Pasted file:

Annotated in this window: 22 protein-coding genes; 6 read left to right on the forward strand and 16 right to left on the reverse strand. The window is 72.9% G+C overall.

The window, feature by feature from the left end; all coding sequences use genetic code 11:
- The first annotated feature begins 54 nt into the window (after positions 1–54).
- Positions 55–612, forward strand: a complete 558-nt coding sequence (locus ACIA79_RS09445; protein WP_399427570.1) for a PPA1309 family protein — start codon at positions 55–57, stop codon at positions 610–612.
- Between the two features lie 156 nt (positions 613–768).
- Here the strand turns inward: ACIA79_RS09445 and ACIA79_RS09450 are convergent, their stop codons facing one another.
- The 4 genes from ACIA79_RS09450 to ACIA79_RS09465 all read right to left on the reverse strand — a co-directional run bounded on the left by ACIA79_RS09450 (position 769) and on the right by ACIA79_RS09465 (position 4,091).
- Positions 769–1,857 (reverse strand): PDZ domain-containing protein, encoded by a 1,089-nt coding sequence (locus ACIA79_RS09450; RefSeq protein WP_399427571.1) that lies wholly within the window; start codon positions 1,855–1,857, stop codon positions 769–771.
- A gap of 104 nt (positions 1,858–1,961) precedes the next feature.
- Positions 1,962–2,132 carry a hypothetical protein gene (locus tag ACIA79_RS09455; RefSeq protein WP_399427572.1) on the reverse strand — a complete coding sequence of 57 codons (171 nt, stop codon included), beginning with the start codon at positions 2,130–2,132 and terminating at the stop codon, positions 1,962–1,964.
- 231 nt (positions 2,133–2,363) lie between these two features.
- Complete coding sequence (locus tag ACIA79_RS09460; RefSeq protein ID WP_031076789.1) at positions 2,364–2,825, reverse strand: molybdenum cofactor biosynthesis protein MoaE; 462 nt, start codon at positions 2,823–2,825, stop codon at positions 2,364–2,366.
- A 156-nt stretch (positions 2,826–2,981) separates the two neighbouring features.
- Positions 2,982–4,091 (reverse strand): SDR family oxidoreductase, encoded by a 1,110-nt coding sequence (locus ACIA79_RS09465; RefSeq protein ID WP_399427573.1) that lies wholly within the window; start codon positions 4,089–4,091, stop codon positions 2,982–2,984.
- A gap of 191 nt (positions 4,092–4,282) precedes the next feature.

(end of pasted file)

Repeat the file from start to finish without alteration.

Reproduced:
Annotated in this window: 22 protein-coding genes; 6 read left to right on the forward strand and 16 right to left on the reverse strand. The window is 72.9% G+C overall.

The window, feature by feature from the left end; all coding sequences use genetic code 11:
- The first annotated feature begins 54 nt into the window (after positions 1–54).
- Positions 55–612, forward strand: a complete 558-nt coding sequence (locus ACIA79_RS09445; protein WP_399427570.1) for a PPA1309 family protein — start codon at positions 55–57, stop codon at positions 610–612.
- Between the two features lie 156 nt (positions 613–768).
- Here the strand turns inward: ACIA79_RS09445 and ACIA79_RS09450 are convergent, their stop codons facing one another.
- The 4 genes from ACIA79_RS09450 to ACIA79_RS09465 all read right to left on the reverse strand — a co-directional run bounded on the left by ACIA79_RS09450 (position 769) and on the right by ACIA79_RS09465 (position 4,091).
- Positions 769–1,857 (reverse strand): PDZ domain-containing protein, encoded by a 1,089-nt coding sequence (locus ACIA79_RS09450; RefSeq protein WP_399427571.1) that lies wholly within the window; start codon positions 1,855–1,857, stop codon positions 769–771.
- A gap of 104 nt (positions 1,858–1,961) precedes the next feature.
- Positions 1,962–2,132 carry a hypothetical protein gene (locus tag ACIA79_RS09455; RefSeq protein WP_399427572.1) on the reverse strand — a complete coding sequence of 57 codons (171 nt, stop codon included), beginning with the start codon at positions 2,130–2,132 and terminating at the stop codon, positions 1,962–1,964.
- 231 nt (positions 2,133–2,363) lie between these two features.
- Complete coding sequence (locus tag ACIA79_RS09460; RefSeq protein ID WP_031076789.1) at positions 2,364–2,825, reverse strand: molybdenum cofactor biosynthesis protein MoaE; 462 nt, start codon at positions 2,823–2,825, stop codon at positions 2,364–2,366.
- A 156-nt stretch (positions 2,826–2,981) separates the two neighbouring features.
- Positions 2,982–4,091 (reverse strand): SDR family oxidoreductase, encoded by a 1,110-nt coding sequence (locus ACIA79_RS09465; RefSeq protein ID WP_399427573.1) that lies wholly within the window; start codon positions 4,089–4,091, stop codon positions 2,982–2,984.
- A gap of 191 nt (positions 4,092–4,282) precedes the next feature.